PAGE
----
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I could be wrong, but it was my understanding that strongman competitors build their strength primerrily through conventional barbell and dumbbell lifts like presses, rows, squats and deadlifts (straight-back style), and use things like Altas stones mainly just to perfect their technique for the actual competitions. Also, it seems like many of them have a background in other strength sports like powerlifting and Olympic lifting.

Personally, I don't have much desire to get into stongman competition. My height would put me at a big disagvantage in a lot of the eventsk, and the injury rates seem awefully high.


Last edited by Matt Z on Fri Feb 02, 2007 12:25 pm, edited 1 time in total.

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PostPosted: Fri Feb 02, 2007 12:24 pm 
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"You mentioned strength and again there is little research to support the belief that increased strength in spinal musculature aids in maintainence of a healthy spine. " (Otama)

If I lived in a bubble, this might be true. However, for active people involved in a variety of strenuous activities, having a strong core is very important. Neglecting to train this area can greatly increase the risk of injury durring other activities like contact sports, or even everyday tasks like moving boxes and furniture.


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PostPosted: Fri Feb 02, 2007 12:46 pm 
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Otama,

Don't take things so personally and outright reject others' opinions, thoughts on a topic.

Anecdotal evidence? It WORKED FOR ME! IT CONTINUES TO WORK FOR ME. I call that FACT. I would still be laid up and out of sorts had i followed only the "scientific" advice the rehab crew was treating me with. You may be perfectly right in all of your points, assumptions, whatever and i may simply be an exception? I don't know. In any event, i am not a trained professional, will never claim to be, but i will ALWAYS offer advice on topics i have lived/breathed/experienced directly. I can back up what i say because i have done it or it was done to me. It is not something someone has told me about or i just studied in school. You can call that rubbish - just don't throw your back out in the process! ;) (That was a joke). (That was sarcasm). (Ah - rubbish).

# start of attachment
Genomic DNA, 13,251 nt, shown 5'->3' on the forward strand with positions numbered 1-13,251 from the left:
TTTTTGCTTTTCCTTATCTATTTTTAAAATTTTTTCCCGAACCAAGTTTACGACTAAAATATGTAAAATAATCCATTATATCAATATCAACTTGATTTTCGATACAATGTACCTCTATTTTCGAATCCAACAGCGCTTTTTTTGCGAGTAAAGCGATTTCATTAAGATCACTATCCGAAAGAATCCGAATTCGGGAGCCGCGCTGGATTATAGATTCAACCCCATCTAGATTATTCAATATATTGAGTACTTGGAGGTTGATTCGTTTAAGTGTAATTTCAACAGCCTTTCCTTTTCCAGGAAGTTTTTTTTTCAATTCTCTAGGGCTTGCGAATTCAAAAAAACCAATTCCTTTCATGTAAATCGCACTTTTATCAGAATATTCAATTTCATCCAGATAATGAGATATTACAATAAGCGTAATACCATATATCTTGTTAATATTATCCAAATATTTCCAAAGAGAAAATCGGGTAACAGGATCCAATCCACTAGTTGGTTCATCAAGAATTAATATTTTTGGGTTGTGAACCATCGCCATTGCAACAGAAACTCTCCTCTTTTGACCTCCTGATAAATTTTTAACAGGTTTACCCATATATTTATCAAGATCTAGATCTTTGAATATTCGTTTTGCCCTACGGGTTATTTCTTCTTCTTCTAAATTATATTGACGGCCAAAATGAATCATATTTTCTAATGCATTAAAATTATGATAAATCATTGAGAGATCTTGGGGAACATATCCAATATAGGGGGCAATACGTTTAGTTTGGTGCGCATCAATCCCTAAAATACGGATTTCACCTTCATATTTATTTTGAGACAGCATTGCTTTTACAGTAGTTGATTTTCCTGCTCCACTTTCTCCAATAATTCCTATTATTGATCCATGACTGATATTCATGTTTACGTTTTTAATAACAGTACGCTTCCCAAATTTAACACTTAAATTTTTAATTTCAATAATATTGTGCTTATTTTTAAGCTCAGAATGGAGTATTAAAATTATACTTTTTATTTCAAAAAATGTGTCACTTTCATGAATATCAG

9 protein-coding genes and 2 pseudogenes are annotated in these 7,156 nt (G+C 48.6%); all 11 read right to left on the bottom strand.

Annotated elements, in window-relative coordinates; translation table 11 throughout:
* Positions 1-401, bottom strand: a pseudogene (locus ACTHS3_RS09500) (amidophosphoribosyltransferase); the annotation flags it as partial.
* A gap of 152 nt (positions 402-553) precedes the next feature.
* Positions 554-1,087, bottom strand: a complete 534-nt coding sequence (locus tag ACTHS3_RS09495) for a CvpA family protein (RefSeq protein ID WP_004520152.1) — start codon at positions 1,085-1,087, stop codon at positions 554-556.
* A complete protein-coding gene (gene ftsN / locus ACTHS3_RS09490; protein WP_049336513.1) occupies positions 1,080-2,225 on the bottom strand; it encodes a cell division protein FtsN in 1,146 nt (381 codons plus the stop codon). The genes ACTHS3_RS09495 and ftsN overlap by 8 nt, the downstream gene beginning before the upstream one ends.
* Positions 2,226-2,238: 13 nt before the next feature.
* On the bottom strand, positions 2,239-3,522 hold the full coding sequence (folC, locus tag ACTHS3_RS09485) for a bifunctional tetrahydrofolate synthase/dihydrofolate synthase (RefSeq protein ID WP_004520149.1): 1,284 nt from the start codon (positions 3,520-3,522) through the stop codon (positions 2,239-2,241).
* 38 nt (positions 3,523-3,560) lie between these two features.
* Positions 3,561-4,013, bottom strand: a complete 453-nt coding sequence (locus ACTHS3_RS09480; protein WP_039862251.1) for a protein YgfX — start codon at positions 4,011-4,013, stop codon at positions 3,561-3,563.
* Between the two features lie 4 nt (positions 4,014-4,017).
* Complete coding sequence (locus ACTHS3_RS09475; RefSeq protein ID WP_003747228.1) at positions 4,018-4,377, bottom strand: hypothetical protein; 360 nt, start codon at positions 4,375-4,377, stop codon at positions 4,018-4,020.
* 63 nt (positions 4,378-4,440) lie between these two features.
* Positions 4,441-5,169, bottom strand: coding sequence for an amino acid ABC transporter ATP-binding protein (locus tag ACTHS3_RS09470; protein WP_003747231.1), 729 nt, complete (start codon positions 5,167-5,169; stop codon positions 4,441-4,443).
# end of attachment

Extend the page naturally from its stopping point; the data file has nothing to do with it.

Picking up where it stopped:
I did mention strength - however i mentioned it in the context of working the body from several angles, leverage points etc - not specific to spinal musculature. Sorry for not being clear on that.

Matt,

As for strongman training - most people do use the conventional bb/db training, powerlifting/o-lifting/bb - simply because that is all that is available to them. For those of us who do not have access to the few gyms that cater to the strongman types, with all the implements, we are forced to get/make/mimic the implements at home in our backyards and garages. That is what i do. You HAVE to train the implements and events if you want to really succeed in the strongman venue. The conventional strength training is what gives you the foundational strength. Its like a hockey player using overhead squats to improve his overall athletic performance - to good at hockey, he needs to practise the event.

It has been my experience also that injuries are rampant in the strongman sport - however, alot of that is due to poor form/technique and/or a blatant lack of training the movements themselves.


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 Post subject: